Bendix products are becoming more integrated in trucks and trailers, and the company is promoting combined systems as a route to “accident mitigation.”
Officials from Bendix Commercial Vehicle Systems and its joint venture with Dana Commercial Vehicle Products, Bendix Spicer Foundation Brake, outlined the developments Wednesday, March 26, at the Mid-America Trucking Show in Louisville, Ky.
“If a driver can’t control a situation behind the wheel, our products will help mitigate it,” said Joe McAleese, Bendix president and chief executive officer.
When the National Highway Traffic Safety Administration announces its new stopping distance requirements for large trucks, Bendix Spicer Foundation Brake will be ready, said Kishor Pendse, president. The company is preparing to introduce high-performance versions of its current foundation drum brakes, for both steer and drive axles.
If not announced by September as expected, the NHTSA regulations likely will be delayed until the next presidential administration, Pendse said. The effective date of the new requirement is expected to be in 2010.
Bendix built a plant in Bowling Green, Ky., in part to prepare for the new regulations, Pendse said. The first Bendix ES drum brake shipped from the plant in October, and air disc brake production began in February. The plant will produce a complete range of foundation brake products for Bendix Spicer Foundation Brake, including air disc brakes, hub-rotor assemblies and foundation drum brakes. In addition, the facility will assemble sub-components and complete foundation brake modules.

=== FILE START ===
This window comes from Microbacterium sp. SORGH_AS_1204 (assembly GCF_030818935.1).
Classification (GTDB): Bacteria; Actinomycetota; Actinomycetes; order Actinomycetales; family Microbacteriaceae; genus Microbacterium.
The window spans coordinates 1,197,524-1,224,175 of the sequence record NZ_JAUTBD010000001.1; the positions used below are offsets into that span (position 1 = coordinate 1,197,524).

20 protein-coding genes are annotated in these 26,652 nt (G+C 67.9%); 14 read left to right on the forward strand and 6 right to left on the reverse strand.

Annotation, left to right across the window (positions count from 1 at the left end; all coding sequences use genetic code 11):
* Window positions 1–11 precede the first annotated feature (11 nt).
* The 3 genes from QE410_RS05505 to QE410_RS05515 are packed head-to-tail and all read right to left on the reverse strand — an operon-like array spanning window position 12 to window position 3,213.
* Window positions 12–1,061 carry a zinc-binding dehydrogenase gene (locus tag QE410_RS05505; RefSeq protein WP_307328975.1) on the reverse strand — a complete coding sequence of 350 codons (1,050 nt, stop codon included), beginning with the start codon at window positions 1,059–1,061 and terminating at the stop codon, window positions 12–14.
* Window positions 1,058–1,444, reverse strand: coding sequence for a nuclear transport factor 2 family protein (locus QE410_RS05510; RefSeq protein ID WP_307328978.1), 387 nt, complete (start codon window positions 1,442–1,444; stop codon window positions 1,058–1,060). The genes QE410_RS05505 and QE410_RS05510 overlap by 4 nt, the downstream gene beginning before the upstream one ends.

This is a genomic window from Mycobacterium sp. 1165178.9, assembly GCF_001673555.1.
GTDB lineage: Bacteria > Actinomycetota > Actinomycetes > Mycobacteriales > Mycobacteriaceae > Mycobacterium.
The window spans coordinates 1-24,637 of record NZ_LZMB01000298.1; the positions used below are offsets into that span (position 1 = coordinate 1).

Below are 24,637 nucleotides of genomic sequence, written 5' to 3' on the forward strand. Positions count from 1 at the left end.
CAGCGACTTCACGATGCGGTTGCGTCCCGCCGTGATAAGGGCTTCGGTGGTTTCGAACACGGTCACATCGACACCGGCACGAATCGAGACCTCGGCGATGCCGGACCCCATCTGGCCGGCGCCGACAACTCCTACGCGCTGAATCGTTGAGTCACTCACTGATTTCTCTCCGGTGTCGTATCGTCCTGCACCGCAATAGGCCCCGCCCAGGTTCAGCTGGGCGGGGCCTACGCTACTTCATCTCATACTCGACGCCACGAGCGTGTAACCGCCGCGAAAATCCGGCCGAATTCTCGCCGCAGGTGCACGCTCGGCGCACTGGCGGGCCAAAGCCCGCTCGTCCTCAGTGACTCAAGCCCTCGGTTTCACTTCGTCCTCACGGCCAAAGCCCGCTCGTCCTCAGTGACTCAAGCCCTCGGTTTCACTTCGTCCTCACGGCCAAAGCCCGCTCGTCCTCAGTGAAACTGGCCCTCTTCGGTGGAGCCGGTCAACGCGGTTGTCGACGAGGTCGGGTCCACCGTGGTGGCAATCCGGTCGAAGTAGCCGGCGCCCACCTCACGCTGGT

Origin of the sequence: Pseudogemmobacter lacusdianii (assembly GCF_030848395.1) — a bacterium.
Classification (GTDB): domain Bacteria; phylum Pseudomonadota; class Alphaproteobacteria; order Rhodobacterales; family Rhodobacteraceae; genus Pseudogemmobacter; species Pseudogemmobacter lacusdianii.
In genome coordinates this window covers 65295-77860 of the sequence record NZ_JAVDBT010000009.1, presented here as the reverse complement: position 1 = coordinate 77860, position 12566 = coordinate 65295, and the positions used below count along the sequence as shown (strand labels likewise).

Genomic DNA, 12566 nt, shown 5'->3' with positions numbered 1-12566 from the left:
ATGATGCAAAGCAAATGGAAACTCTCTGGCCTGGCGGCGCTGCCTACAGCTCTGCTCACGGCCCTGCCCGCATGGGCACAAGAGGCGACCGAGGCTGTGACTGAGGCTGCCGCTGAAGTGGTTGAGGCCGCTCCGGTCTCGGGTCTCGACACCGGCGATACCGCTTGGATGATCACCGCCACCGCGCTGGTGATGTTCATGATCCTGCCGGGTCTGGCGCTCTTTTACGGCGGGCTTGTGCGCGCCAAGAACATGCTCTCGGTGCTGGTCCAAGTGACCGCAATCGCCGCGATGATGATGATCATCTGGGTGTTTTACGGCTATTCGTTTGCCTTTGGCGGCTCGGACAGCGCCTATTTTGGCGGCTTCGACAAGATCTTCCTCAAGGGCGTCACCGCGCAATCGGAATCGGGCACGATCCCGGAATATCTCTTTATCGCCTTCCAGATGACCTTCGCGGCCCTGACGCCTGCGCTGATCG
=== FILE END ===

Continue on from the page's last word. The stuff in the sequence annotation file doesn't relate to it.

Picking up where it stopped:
Scott Burkhart, Bendix vice president and general manager for controls and modules, repeated the company’s support for a proposed federal law that would grant a tax break to carriers that install approved safety devices on their tractors and trailers. The Commercial Motor Vehicle Advanced Safety Technology Tax Act, introduced in October by U.S. Rep. Michael Thompson, D-Calif., is now in the House Ways and Means Committee. The bill would provide a tax credit equal to half the cost of the installed devices up to $1,500 per device, $3,500 per vehicle and $350,000 per carrier.
The Bendix Electronic Stability Program is now standard on Kenworth, Mack, Peterbilt and Volvo trucks, said Fred Andersky, marketing manager for electronics. International offers it as an option on the ProStar and the new Lonestar.
Bendix has made significant progress in the trailer market, including a new multi-year deal to make Bendix products available through Utility Trailer Manufacturing’s parts and dealer network, officials said. Effective in April, Bendix SB-4 combination spring brakes will be standard on all Utility Trailer models. The Bendix SB-4 combination spring brake – featuring a patent-pending center seal – contains a guided spring-pressure plate that significantly reduces diaphragm and seal wear, the company said.
In another trailer deal, Hendrickson Trailer Suspension Systems will offer Bendix foundation brake products as standard on its trailer axles and suspensions. Beginning April 1, Bendix ASA-5 automatic slack adjusters and Bendix SB-4 combination spring brakes will be available for all Hendrickson trailer suspensions. Also beginning April 1, Hendrickson will add Bendix ADB22X air disc brakes as the preferred option on its trailer products.